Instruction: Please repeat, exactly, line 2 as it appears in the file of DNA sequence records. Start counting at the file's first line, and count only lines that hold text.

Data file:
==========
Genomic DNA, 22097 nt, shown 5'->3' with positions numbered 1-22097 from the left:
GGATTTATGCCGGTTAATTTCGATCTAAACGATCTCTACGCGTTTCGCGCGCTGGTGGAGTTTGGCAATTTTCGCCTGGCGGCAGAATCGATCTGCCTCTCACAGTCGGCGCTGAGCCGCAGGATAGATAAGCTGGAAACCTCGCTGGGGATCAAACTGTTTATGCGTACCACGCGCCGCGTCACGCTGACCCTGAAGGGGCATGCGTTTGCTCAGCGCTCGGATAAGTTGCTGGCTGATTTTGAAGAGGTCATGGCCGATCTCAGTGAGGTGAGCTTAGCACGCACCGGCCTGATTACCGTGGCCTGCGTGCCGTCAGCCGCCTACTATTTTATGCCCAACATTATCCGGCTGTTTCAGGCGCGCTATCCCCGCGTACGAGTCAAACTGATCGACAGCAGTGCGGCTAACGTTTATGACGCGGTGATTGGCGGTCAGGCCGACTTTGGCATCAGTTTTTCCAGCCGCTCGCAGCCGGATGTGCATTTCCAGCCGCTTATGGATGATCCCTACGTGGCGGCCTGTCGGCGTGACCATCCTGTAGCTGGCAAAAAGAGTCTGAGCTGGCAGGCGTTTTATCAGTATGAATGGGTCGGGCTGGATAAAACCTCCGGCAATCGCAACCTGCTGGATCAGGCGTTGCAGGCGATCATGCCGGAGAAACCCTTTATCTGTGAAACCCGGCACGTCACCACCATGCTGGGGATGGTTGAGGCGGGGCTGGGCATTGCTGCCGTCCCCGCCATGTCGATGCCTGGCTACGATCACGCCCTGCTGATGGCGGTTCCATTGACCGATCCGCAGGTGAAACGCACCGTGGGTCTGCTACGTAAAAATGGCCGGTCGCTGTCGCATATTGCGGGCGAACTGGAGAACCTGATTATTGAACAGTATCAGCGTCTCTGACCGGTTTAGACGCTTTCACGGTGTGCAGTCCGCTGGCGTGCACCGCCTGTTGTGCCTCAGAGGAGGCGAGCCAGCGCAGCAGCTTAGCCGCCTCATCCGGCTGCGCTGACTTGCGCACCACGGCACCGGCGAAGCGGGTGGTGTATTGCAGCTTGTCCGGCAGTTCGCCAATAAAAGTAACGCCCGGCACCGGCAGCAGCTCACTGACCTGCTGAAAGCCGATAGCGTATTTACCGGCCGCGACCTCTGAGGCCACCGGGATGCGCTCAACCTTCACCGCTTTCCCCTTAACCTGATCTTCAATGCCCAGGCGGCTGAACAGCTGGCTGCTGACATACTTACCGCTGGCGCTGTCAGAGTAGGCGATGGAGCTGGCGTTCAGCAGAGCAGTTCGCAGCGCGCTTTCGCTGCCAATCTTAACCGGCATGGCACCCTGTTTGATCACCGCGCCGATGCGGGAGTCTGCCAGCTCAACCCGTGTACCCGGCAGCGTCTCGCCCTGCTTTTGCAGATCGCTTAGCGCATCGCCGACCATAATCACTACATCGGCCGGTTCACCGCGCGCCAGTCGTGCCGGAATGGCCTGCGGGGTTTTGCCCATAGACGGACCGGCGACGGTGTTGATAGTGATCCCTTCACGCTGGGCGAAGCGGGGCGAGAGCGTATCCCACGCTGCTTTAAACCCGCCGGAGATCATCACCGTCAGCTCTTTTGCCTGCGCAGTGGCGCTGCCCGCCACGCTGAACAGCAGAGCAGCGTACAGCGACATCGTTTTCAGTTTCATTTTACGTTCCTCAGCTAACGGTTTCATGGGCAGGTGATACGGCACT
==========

GGATTTATGCCGGTTAATTTCGATCTAAACGATCTCTACGCGTTTCGCGCGCTGGTGGAGTTTGGCAATTTTCGCCTGGCGGCAGAATCGATCTGCCTCTCACAGTCGGCGCTGAGCCGCAGGATAGATAAGCTGGAAACCTCGCTGGGGATCAAACTGTTTATGCGTACCACGCGCCGCGTCACGCTGACCCTGAAGGGGCATGCGTTTGCTCAGCGCTCGGATAAGTTGCTGGCTGATTTTGAAGAGGTCATGGCCGATCTCAGTGAGGTGAGCTTAGCACGCACCGGCCTGATTACCGTGGCCTGCGTGCCGTCAGCCGCCTACTATTTTATGCCCAACATTATCCGGCTGTTTCAGGCGCGCTATCCCCGCGTACGAGTCAAACTGATCGACAGCAGTGCGGCTAACGTTTATGACGCGGTGATTGGCGGTCAGGCCGACTTTGGCATCAGTTTTTCCAGCCGCTCGCAGCCGGATGTGCATTTCCAGCCGCTTATGGATGATCCCTACGTGGCGGCCTGTCGGCGTGACCATCCTGTAGCTGGCAAAAAGAGTCTGAGCTGGCAGGCGTTTTATCAGTATGAATGGGTCGGGCTGGATAAAACCTCCGGCAATCGCAACCTGCTGGATCAGGCGTTGCAGGCGATCATGCCGGAGAAACCCTTTATCTGTGAAACCCGGCACGTCACCACCATGCTGGGGATGGTTGAGGCGGGGCTGGGCATTGCTGCCGTCCCCGCCATGTCGATGCCTGGCTACGATCACGCCCTGCTGATGGCGGTTCCATTGACCGATCCGCAGGTGAAACGCACCGTGGGTCTGCTACGTAAAAATGGCCGGTCGCTGTCGCATATTGCGGGCGAACTGGAGAACCTGATTATTGAACAGTATCAGCGTCTCTGACCGGTTTAGACGCTTTCACGGTGTGCAGTCCGCTGGCGTGCACCGCCTGTTGTGCCTCAGAGGAGGCGAGCCAGCGCAGCAGCTTAGCCGCCTCATCCGGCTGCGCTGACTTGCGCACCACGGCACCGGCGAAGCGGGTGGTGTATTGCAGCTTGTCCGGCAGTTCGCCAATAAAAGTAACGCCCGGCACCGGCAGCAGCTCACTGACCTGCTGAAAGCCGATAGCGTATTTACCGGCCGCGACCTCTGAGGCCACCGGGATGCGCTCAACCTTCACCGCTTTCCCCTTAACCTGATCTTCAATGCCCAGGCGGCTGAACAGCTGGCTGCTGACATACTTACCGCTGGCGCTGTCAGAGTAGGCGATGGAGCTGGCGTTCAGCAGAGCAGTTCGCAGCGCGCTTTCGCTGCCAATCTTAACCGGCATGGCACCCTGTTTGATCACCGCGCCGATGCGGGAGTCTGCCAGCTCAACCCGTGTACCCGGCAGCGTCTCGCCCTGCTTTTGCAGATCGCTTAGCGCATCGCCGACCATAATCACTACATCGGCCGGTTCACCGCGCGCCAGTCGTGCCGGAATGGCCTGCGGGGTTTTGCCCATAGACGGACCGGCGACGGTGTTGATAGTGATCCCTTCACGCTGGGCGAAGCGGGGCGAGAGCGTATCCCACGCTGCTTTAAACCCGCCGGAGATCATCACCGTCAGCTCTTTTGCCTGCGCAGTGGCGCTGCCCGCCACGCTGAACAGCAGAGCAGCGTACAGCGACATCGTTTTCAGTTTCATTTTACGTTCCTCAGCTAACGGTTTCATGGGCAGGTGATACGGCACT